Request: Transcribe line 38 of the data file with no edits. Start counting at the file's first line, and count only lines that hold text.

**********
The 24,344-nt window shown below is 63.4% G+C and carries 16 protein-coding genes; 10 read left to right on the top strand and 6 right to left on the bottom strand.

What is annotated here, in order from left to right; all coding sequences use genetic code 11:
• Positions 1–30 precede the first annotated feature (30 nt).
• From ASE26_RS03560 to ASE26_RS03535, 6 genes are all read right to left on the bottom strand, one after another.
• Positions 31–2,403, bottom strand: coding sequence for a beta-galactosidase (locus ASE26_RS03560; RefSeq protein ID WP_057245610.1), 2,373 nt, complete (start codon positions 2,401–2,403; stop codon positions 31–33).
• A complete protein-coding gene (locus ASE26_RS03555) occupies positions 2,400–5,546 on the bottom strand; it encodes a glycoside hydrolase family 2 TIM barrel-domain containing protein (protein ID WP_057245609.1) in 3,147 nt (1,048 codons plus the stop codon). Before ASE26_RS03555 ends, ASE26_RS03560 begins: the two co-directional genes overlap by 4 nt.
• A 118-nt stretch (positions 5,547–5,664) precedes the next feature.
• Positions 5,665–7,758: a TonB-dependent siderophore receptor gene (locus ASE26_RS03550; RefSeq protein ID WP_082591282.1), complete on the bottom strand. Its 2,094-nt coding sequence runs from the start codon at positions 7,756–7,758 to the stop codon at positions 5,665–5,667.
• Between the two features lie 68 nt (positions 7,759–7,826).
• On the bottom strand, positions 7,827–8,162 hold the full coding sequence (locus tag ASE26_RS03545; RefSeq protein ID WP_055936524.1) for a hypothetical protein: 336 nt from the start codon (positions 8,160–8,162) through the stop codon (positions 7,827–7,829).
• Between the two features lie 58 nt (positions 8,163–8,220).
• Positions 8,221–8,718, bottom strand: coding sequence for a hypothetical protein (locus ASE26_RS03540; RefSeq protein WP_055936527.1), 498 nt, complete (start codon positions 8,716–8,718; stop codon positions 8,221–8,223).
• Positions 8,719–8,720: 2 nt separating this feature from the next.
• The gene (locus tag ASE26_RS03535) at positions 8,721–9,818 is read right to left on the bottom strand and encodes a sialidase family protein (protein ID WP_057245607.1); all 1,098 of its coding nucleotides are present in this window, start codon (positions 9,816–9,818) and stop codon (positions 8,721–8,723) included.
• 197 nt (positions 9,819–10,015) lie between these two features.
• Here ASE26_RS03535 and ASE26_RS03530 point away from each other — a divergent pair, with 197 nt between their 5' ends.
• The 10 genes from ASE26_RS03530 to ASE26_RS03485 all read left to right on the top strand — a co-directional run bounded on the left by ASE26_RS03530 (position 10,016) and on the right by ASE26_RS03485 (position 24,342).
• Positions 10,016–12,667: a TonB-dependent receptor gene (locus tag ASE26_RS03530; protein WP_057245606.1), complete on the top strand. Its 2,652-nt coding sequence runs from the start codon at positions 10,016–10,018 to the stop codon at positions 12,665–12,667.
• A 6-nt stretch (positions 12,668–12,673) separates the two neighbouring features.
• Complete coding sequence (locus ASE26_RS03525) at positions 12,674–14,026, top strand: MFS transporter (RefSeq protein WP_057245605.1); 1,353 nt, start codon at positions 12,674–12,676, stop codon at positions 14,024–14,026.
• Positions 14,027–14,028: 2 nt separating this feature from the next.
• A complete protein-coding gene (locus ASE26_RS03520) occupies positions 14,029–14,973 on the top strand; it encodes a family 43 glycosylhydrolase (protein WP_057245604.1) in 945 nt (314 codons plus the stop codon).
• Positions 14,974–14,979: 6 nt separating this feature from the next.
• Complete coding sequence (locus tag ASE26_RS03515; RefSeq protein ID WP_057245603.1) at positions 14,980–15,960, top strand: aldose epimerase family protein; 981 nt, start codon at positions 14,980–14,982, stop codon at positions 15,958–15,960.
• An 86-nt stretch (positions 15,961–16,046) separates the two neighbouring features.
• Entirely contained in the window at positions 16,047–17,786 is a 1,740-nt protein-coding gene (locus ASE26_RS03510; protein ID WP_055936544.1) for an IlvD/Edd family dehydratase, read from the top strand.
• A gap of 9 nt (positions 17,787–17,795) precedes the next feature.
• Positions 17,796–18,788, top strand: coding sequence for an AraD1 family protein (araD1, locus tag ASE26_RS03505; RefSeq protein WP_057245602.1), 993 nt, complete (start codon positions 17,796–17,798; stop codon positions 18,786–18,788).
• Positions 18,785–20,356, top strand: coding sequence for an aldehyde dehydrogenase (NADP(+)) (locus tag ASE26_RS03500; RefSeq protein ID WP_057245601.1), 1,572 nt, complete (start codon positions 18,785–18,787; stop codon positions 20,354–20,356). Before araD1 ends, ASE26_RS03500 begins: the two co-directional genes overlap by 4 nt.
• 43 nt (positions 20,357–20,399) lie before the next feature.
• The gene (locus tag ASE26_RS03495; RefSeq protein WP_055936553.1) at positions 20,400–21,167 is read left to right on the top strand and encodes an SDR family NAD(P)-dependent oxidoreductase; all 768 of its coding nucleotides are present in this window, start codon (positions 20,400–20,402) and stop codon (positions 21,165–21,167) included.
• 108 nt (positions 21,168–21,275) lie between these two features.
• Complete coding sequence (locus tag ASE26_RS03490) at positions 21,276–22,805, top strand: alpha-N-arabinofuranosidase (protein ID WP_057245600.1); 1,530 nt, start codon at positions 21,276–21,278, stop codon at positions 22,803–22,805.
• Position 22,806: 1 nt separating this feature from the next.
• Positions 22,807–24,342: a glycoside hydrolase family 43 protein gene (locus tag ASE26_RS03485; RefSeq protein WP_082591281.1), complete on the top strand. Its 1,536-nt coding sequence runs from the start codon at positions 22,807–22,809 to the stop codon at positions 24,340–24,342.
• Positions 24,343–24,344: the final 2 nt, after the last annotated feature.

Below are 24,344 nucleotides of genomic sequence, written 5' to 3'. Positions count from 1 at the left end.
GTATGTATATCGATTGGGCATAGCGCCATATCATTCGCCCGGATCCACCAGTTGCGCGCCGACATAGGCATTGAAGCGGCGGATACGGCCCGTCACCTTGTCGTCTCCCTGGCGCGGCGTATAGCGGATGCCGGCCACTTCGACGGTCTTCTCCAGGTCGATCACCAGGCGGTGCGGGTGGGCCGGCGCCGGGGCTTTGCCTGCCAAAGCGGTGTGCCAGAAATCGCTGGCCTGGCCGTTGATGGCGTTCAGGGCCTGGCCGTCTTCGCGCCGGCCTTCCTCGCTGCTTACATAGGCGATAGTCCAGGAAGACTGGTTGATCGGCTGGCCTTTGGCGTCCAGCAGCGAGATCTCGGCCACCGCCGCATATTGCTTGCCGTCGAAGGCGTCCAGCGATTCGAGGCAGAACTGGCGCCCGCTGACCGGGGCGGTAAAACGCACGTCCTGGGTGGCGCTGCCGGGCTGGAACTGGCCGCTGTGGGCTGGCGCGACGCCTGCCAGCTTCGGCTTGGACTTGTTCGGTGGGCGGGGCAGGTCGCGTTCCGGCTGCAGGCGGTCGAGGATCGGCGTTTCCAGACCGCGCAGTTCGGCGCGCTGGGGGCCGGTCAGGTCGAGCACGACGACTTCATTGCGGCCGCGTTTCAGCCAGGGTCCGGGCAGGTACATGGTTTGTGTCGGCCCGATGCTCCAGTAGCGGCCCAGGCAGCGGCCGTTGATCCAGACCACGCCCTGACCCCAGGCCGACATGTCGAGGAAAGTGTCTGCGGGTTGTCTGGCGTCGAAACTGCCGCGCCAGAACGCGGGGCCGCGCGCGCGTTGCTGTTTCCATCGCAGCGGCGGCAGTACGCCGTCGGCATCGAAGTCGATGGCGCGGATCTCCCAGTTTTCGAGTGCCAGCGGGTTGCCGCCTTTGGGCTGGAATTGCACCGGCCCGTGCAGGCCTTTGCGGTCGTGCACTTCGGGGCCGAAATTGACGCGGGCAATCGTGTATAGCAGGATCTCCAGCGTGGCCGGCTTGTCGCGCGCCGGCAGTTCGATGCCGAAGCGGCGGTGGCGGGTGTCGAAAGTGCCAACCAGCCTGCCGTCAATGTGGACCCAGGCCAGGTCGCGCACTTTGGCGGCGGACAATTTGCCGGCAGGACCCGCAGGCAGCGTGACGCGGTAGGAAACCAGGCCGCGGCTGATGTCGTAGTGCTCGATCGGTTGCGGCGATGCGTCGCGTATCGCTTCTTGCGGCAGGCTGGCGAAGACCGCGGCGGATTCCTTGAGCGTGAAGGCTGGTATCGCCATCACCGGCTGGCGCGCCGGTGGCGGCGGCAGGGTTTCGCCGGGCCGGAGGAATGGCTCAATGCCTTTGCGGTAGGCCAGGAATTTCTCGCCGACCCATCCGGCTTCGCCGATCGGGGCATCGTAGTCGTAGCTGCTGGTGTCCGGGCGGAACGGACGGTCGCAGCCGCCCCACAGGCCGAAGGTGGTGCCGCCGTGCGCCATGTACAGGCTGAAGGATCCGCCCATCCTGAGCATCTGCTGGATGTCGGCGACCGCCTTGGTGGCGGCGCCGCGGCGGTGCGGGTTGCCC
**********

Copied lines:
GTATGTATATCGATTGGGCATAGCGCCATATCATTCGCCCGGATCCACCAGTTGCGCGCCGACATAGGCATTGAAGCGGCGGATACGGCCCGTCACCTTGTCGTCTCCCTGGCGCGGCGTATAGCGGATGCCGGCCACTTCGACGGTCTTCTCCAGGTCGATCACCAGGCGGTGCGGGTGGGCCGGCGCCGGGGCTTTGCCTGCCAAAGCGGTGTGCCAGAAATCGCTGGCCTGGCCGTTGATGGCGTTCAGGGCCTGGCCGTCTTCGCGCCGGCCTTCCTCGCTGCTTACATAGGCGATAGTCCAGGAAGACTGGTTGATCGGCTGGCCTTTGGCGTCCAGCAGCGAGATCTCGGCCACCGCCGCATATTGCTTGCCGTCGAAGGCGTCCAGCGATTCGAGGCAGAACTGGCGCCCGCTGACCGGGGCGGTAAAACGCACGTCCTGGGTGGCGCTGCCGGGCTGGAACTGGCCGCTGTGGGCTGGCGCGACGCCTGCCAGCTTCGGCTTGGACTTGTTCGGTGGGCGGGGCAGGTCGCGTTCCGGCTGCAGGCGGTCGAGGATCGGCGTTTCCAGACCGCGCAGTTCGGCGCGCTGGGGGCCGGTCAGGTCGAGCACGACGACTTCATTGCGGCCGCGTTTCAGCCAGGGTCCGGGCAGGTACATGGTTTGTGTCGGCCCGATGCTCCAGTAGCGGCCCAGGCAGCGGCCGTTGATCCAGACCACGCCCTGACCCCAGGCCGACATGTCGAGGAAAGTGTCTGCGGGTTGTCTGGCGTCGAAACTGCCGCGCCAGAACGCGGGGCCGCGCGCGCGTTGCTGTTTCCATCGCAGCGGCGGCAGTACGCCGTCGGCATCGAAGTCGATGGCGCGGATCTCCCAGTTTTCGAGTGCCAGCGGGTTGCCGCCTTTGGGCTGGAATTGCACCGGCCCGTGCAGGCCTTTGCGGTCGTGCACTTCGGGGCCGAAATTGACGCGGGCAATCGTGTATAGCAGGATCTCCAGCGTGGCCGGCTTGTCGCGCGCCGGCAGTTCGATGCCGAAGCGGCGGTGGCGGGTGTCGAAAGTGCCAACCAGCCTGCCGTCAATGTGGACCCAGGCCAGGTCGCGCACTTTGGCGGCGGACAATTTGCCGGCAGGACCCGCAGGCAGCGTGACGCGGTAGGAAACCAGGCCGCGGCTGATGTCGTAGTGCTCGATCGGTTGCGGCGATGCGTCGCGTATCGCTTCTTGCGGCAGGCTGGCGAAGACCGCGGCGGATTCCTTGAGCGTGAAGGCTGGTATCGCCATCACCGGCTGGCGCGCCGGTGGCGGCGGCAGGGTTTCGCCGGGCCGGAGGAATGGCTCAATGCCTTTGCGGTAGGCCAGGAATTTCTCGCCGACCCATCCGGCTTCGCCGATCGGGGCATCGTAGTCGTAGCTGCTGGTGTCCGGGCGGAACGGACGGTCGCAGCCGCCCCACAGGCCGAAGGTGGTGCCGCCGTGCGCCATGTACAGGCTGAAGGATCCGCCCATCCTGAGCATCTGCTGGATGTCGGCGACCGCCTTGGTGGCGGCGCCGCGGCGGTGCGGGTTGCCC